5. collapse expand

    Sigh. It’s not the alleged political incorrectness that I find irritating about her post, but the general sloppiness of her reasoning, and the confusion in which she wallows. I’m trying to discern if it’s because she’s sub-intelligent and had a shoddy education or whether she does it on purpose. If the latter, we should tell her that that is a man’s game, in the sense that some men got there first: mindless, lazy contrarianism for its own sake was pioneered by some third-rate intellects at Slate (I’m looking at you, Kaus!). Even around here, at T/S, I’ve come across a few dimwits who practice the same moronic waste of everyone’s time. Note to Wente: if that’s your game, here’s a couple of free ideas for your next op-eds: “Why 20% unemployment may be good for your student loans”; “How atomic warfare could help reduce our carbon footprint”; “Everything everyone thinks about anorexia is false”; “Making a killing: why this crisis is the best time for a third mortgage”; and “How invading Iran might be a great way to cut down on carbs.” You’re welcome, Megs.

    Let’s take a sober look at some of her assertions, and see if they’re worth anything.

    It’s more of a guy thing. This is a fallacy — the so-called pars pro toto She takes one part — the highly-charged subsection of blogging about contemporary American politics — and quietly assumes that it stands for the whole (blogging in general). This would be like me saying, ‘Empiricism is boring and expensive,’ when I’m really thinking only of large-scale experiments in solid-state physics.

    Blogs are a neutral medium, and blogging is a general activity. To establish her point that it’s a ‘guy thing,’ she would need to argue successfully that, somehow, “inherently,” men are more predisposed towards writing and arguing, whereas women are not. (I wonder if she also believes that women are innate listeners, nurturers, carers, etc., as some used to claim). Clearly, that sort of thesis is extremely hard to prove. Seat-of-your-pants surveys of a couple of blogging sites is not evidence for it; rather, it calls for an explanation.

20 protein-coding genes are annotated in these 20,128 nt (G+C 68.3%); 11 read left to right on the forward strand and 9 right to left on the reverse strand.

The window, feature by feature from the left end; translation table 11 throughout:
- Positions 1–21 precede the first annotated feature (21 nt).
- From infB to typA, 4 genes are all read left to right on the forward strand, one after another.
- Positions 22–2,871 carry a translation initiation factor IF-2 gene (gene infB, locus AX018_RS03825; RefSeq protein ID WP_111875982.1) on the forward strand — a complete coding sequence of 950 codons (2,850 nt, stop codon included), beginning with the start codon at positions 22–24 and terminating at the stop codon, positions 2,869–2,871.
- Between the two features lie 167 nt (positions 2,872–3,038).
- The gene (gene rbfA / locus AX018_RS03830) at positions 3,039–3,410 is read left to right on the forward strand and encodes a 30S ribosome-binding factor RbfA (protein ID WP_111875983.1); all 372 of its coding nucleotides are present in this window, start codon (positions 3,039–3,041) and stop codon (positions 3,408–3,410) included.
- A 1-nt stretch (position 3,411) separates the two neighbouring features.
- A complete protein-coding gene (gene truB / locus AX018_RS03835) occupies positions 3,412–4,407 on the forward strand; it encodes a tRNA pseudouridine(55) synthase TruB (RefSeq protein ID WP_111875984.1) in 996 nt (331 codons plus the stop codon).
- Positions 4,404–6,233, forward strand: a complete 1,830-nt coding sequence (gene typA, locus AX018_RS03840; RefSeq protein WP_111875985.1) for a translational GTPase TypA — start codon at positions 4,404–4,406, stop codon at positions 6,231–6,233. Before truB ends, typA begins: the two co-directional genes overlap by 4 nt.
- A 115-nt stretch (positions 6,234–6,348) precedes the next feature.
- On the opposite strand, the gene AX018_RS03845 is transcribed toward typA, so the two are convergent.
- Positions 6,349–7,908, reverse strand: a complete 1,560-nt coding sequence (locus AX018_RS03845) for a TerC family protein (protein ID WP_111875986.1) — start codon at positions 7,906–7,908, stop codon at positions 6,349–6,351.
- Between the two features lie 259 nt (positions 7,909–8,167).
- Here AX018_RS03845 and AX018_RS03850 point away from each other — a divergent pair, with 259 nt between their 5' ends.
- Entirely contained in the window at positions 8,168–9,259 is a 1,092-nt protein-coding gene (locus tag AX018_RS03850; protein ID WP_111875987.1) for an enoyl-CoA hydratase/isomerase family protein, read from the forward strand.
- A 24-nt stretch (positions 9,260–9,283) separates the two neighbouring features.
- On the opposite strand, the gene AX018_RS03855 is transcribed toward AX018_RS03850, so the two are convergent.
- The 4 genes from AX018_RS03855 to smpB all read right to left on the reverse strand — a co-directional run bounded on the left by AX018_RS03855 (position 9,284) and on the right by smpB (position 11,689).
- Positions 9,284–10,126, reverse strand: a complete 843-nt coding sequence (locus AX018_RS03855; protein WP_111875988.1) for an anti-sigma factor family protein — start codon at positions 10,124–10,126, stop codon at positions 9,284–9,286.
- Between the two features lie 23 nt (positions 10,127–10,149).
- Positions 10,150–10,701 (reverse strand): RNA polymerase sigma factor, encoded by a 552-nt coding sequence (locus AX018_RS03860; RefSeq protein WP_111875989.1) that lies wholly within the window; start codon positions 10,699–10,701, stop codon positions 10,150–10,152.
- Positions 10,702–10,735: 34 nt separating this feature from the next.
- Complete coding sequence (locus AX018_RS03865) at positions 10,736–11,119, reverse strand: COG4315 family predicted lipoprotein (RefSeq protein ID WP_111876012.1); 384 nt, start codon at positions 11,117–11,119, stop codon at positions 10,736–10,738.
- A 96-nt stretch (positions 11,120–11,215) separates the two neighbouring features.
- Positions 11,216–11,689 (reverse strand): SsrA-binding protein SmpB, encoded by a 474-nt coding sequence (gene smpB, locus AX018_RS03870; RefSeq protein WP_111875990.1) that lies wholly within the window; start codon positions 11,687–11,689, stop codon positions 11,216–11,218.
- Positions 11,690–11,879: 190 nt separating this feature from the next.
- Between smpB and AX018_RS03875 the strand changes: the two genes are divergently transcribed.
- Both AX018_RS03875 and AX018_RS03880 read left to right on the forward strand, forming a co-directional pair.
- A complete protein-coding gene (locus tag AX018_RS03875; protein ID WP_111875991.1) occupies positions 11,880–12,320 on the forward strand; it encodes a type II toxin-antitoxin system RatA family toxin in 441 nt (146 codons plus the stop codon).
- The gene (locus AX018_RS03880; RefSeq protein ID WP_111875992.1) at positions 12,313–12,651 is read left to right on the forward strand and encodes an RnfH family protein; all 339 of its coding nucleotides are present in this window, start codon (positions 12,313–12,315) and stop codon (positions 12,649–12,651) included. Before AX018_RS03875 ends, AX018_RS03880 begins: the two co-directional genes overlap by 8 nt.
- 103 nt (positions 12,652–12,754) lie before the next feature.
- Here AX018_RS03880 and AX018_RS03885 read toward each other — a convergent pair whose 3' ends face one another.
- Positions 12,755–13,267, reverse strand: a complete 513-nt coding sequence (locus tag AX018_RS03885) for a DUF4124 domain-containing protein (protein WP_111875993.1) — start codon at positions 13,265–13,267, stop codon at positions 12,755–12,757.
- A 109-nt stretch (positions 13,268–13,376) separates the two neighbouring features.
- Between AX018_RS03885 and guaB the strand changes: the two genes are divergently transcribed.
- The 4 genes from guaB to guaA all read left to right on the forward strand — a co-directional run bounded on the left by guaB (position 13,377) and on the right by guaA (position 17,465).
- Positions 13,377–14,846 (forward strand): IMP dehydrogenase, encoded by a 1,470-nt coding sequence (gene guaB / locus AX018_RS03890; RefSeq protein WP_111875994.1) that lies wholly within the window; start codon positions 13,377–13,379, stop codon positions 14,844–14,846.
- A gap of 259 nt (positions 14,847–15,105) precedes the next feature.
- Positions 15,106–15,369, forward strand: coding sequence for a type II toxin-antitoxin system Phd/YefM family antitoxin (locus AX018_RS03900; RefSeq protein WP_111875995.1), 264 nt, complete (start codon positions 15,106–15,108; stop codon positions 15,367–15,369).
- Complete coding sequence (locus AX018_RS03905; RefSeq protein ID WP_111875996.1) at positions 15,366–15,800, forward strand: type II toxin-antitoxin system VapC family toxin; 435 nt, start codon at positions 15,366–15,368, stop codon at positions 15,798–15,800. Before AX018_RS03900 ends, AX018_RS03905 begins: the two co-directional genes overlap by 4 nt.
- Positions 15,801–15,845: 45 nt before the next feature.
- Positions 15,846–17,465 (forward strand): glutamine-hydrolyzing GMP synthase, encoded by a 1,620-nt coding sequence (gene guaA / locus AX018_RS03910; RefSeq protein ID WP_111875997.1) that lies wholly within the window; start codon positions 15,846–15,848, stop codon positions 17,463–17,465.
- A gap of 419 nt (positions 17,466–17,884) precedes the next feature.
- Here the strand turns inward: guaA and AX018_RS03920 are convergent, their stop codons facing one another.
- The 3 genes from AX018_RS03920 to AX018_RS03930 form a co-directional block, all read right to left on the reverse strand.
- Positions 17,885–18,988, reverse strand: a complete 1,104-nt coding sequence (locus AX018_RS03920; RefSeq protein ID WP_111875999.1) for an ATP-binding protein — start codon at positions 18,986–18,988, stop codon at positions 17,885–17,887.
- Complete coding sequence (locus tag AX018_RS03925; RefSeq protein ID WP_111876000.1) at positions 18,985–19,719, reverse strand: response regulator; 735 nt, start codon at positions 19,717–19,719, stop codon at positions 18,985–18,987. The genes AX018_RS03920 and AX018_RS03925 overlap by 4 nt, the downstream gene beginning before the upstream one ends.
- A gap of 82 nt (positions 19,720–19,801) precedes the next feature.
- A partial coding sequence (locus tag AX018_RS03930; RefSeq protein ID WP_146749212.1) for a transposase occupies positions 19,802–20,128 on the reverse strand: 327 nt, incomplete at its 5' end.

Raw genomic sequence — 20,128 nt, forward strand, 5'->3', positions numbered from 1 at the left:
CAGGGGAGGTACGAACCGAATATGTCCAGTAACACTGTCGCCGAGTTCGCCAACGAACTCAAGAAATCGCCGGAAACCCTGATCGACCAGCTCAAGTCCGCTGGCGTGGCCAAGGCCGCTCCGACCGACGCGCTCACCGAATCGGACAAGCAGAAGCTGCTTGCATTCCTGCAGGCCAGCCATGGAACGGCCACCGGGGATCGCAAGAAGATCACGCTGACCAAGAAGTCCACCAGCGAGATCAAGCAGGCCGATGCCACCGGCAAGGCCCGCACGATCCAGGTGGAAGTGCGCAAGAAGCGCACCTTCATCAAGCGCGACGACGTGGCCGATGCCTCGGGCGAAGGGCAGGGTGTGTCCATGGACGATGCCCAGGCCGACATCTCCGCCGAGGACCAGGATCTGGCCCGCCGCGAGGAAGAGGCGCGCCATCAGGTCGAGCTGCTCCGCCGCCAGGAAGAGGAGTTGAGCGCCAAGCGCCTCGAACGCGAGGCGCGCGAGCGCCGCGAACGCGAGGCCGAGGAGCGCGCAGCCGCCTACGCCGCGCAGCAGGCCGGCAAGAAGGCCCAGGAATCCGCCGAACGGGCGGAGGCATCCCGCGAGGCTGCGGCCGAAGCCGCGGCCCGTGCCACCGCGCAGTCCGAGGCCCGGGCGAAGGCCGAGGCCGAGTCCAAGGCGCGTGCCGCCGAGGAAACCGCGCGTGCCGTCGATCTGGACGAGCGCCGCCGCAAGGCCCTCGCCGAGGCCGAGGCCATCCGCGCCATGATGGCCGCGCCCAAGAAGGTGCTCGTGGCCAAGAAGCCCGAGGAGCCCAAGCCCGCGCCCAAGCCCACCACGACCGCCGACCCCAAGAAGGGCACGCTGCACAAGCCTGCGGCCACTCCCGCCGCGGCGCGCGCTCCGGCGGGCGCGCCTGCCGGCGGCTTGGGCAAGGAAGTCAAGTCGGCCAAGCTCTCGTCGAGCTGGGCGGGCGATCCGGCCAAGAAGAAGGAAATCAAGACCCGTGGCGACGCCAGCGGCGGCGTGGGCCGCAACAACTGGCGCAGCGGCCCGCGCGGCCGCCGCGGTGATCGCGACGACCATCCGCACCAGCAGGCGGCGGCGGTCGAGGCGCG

A plausible alternative could be that blogging simply reflects gender imbalances that, sadly, continue to persist in Western societies. Blogging — especially on a regular basis — takes time. It’s no secret that women, even in America, still do more work than men. When families break down (a not infrequent sight these days), women are usually left to care for the offspring. Second, politics and technology are still fields skewed towards men. (Maybe sports too? I don’t follow sports.) No wonder that, in the audience they attract, men are more numerous.

    Blogging goes against their nature. To prove this sort of claim, first one must show that the effects to be explained are not really caused by nurture, or socialization. This is very tricky stuff. “I know a lot of women, and a lot of them are like that” is NOT acceptable evidence. You’d have to produce long-term, systematic, well-designed empirical studies in evolutionary psychology (a science still in its iffy infancy), neurobiology, cognitive science — things like that. Does Wente have anything remotely resembling this?

    Finally, women who blog like men. Please tell me this means ‘women who have become successful in a field so far dominated — for various reasons, not all of them having to do with justice and fairness — dominated by men.’ I really hope you didn’t mean to say ‘women who have had to adopt a foreign, ‘manly’ nature to be good at this.’

    The charitable suggestion here is for Wente to go back to her school and ask for a full refund, since they clearly didn’t teach her any reasoning skills.

  6. collapse expand

    Interesting. I don’t know where I fall here because I blog mostly about politics, but there’s a lot of “feelings” thrown in. Then I blog about my little guy and family but not a ton so I don’t consider myself a “mommy” blogger. Nor am I a feminist. I never seem to quite fit in anywhere. :)

  7. collapse expand